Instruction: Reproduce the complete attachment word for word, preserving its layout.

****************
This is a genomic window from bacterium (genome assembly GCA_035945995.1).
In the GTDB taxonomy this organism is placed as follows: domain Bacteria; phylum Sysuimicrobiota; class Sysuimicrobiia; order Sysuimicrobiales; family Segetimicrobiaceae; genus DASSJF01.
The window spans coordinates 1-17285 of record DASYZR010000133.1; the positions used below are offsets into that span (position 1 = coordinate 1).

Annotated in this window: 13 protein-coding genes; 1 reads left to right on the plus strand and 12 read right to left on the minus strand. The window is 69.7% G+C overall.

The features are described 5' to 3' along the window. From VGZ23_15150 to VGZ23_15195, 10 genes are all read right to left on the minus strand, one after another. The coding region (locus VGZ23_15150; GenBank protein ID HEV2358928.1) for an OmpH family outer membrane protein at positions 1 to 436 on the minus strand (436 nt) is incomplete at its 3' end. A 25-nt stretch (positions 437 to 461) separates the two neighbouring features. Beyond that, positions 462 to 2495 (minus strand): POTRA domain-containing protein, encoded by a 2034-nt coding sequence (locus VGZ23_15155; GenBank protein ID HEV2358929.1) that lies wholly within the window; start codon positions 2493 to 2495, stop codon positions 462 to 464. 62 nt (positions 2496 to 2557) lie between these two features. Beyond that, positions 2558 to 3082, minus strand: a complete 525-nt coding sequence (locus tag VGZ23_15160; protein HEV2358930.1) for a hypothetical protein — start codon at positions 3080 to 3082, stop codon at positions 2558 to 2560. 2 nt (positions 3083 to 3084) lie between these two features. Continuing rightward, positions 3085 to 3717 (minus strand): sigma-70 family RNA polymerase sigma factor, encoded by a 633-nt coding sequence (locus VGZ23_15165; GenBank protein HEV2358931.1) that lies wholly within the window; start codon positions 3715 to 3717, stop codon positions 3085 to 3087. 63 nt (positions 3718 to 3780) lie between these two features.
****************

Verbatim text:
This is a genomic window from bacterium (genome assembly GCA_035945995.1).
In the GTDB taxonomy this organism is placed as follows: domain Bacteria; phylum Sysuimicrobiota; class Sysuimicrobiia; order Sysuimicrobiales; family Segetimicrobiaceae; genus DASSJF01.
The window spans coordinates 1-17285 of record DASYZR010000133.1; the positions used below are offsets into that span (position 1 = coordinate 1).

Annotated in this window: 13 protein-coding genes; 1 reads left to right on the plus strand and 12 read right to left on the minus strand. The window is 69.7% G+C overall.

The features are described 5' to 3' along the window. From VGZ23_15150 to VGZ23_15195, 10 genes are all read right to left on the minus strand, one after another. The coding region (locus VGZ23_15150; GenBank protein ID HEV2358928.1) for an OmpH family outer membrane protein at positions 1 to 436 on the minus strand (436 nt) is incomplete at its 3' end. A 25-nt stretch (positions 437 to 461) separates the two neighbouring features. Beyond that, positions 462 to 2495 (minus strand): POTRA domain-containing protein, encoded by a 2034-nt coding sequence (locus VGZ23_15155; GenBank protein ID HEV2358929.1) that lies wholly within the window; start codon positions 2493 to 2495, stop codon positions 462 to 464. 62 nt (positions 2496 to 2557) lie between these two features. Beyond that, positions 2558 to 3082, minus strand: a complete 525-nt coding sequence (locus tag VGZ23_15160; protein HEV2358930.1) for a hypothetical protein — start codon at positions 3080 to 3082, stop codon at positions 2558 to 2560. 2 nt (positions 3083 to 3084) lie between these two features. Continuing rightward, positions 3085 to 3717 (minus strand): sigma-70 family RNA polymerase sigma factor, encoded by a 633-nt coding sequence (locus VGZ23_15165; GenBank protein HEV2358931.1) that lies wholly within the window; start codon positions 3715 to 3717, stop codon positions 3085 to 3087. 63 nt (positions 3718 to 3780) lie between these two features.